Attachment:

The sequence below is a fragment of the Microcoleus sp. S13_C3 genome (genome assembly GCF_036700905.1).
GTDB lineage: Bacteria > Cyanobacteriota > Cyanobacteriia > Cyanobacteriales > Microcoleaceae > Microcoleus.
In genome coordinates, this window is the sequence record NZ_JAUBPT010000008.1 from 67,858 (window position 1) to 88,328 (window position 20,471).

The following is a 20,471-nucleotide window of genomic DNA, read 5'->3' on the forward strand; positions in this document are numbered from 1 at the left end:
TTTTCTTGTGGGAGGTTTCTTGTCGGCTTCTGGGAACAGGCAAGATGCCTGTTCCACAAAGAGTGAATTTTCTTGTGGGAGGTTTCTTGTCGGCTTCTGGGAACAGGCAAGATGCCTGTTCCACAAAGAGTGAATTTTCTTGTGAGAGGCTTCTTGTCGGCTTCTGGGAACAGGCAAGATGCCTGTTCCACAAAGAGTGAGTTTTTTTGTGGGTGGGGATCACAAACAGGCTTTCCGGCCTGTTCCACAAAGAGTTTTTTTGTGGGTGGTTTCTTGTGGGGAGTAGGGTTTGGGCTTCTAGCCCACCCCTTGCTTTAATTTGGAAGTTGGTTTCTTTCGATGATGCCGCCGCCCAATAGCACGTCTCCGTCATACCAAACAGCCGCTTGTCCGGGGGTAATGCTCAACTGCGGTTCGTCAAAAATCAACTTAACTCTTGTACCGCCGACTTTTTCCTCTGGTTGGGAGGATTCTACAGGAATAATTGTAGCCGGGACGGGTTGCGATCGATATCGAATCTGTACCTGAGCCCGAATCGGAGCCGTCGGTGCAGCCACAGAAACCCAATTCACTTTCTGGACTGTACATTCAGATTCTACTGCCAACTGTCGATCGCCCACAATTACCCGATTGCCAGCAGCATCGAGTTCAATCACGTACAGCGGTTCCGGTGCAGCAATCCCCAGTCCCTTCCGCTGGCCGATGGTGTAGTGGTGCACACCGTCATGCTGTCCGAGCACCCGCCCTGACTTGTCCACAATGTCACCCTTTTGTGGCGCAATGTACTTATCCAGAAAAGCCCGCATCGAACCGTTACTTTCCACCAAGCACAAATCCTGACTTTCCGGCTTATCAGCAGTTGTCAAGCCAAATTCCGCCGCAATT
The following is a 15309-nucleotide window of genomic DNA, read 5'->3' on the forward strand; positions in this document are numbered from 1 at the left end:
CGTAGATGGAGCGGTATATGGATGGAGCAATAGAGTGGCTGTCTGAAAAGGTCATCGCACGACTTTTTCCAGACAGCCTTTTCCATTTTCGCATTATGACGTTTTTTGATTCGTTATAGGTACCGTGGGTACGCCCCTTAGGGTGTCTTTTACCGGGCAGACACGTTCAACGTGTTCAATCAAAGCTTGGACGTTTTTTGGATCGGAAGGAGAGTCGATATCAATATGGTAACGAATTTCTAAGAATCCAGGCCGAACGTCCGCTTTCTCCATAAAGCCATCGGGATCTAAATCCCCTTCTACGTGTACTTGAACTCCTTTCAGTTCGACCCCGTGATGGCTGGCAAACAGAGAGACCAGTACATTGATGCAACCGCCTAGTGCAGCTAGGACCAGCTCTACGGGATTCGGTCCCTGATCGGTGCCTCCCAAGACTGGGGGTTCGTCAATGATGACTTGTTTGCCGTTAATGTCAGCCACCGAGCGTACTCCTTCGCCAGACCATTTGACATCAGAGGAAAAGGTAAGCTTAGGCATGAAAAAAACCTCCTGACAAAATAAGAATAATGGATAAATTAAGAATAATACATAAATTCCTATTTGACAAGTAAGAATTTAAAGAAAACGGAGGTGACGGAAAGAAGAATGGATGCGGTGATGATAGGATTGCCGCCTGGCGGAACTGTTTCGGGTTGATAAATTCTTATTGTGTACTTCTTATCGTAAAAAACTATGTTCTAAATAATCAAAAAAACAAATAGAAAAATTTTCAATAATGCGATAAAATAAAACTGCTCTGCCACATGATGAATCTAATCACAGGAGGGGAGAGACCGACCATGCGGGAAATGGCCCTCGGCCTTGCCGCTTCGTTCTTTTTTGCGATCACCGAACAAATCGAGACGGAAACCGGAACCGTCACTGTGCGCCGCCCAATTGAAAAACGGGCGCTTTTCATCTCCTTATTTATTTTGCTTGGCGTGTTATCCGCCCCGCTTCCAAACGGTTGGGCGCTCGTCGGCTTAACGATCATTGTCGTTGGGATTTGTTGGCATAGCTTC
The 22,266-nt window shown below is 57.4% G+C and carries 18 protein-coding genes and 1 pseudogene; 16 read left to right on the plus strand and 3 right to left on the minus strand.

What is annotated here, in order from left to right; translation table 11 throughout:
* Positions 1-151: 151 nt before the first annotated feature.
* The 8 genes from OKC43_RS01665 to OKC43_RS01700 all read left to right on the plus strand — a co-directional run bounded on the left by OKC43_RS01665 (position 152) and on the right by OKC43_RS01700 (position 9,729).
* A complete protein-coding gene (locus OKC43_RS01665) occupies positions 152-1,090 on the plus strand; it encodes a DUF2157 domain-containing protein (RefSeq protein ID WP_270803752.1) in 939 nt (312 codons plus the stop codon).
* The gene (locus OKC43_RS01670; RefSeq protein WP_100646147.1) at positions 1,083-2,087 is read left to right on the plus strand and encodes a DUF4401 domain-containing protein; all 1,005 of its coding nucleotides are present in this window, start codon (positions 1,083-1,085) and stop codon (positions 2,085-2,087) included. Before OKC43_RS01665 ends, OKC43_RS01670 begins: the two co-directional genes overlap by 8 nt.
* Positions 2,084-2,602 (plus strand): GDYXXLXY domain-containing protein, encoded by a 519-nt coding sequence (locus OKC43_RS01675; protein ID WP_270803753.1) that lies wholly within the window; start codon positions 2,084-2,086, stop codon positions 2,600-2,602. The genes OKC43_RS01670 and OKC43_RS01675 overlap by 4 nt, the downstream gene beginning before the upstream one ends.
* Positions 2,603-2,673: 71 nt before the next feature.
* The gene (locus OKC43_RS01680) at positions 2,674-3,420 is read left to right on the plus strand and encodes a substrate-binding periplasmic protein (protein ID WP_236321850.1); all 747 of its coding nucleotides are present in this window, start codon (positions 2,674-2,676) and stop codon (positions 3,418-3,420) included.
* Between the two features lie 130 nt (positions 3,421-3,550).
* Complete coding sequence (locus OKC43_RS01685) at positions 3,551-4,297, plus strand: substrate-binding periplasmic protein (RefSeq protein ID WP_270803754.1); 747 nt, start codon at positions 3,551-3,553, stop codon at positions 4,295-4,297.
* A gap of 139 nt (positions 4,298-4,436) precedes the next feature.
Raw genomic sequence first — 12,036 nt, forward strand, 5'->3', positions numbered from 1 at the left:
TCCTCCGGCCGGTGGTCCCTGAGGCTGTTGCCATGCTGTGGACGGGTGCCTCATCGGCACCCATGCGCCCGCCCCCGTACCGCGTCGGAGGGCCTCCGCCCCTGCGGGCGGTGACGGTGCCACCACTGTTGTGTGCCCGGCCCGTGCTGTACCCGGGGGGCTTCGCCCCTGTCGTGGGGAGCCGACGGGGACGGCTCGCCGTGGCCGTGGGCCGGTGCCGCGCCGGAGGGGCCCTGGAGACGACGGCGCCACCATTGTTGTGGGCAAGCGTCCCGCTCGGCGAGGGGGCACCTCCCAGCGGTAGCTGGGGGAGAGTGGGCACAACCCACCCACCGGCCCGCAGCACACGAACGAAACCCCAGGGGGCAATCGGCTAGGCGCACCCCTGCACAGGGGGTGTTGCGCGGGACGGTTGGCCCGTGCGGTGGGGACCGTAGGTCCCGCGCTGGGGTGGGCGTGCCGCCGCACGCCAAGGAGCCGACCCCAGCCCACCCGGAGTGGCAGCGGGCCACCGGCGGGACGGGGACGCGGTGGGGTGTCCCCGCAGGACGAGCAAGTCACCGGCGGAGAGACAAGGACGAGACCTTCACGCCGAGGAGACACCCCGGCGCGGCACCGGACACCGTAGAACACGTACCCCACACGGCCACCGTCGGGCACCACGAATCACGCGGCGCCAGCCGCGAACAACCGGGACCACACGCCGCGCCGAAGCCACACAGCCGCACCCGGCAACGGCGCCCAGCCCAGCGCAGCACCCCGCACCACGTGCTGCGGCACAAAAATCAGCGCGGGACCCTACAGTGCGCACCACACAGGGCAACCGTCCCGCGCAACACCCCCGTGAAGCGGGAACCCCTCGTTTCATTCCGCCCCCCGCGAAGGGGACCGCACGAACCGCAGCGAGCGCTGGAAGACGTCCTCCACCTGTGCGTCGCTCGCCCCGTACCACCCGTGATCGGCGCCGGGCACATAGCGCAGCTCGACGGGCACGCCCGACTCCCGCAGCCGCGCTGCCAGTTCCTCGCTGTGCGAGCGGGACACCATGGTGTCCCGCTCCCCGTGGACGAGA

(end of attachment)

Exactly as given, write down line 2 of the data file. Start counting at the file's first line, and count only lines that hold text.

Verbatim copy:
GTDB lineage: Bacteria > Cyanobacteriota > Cyanobacteriia > Cyanobacteriales > Microcoleaceae > Microcoleus.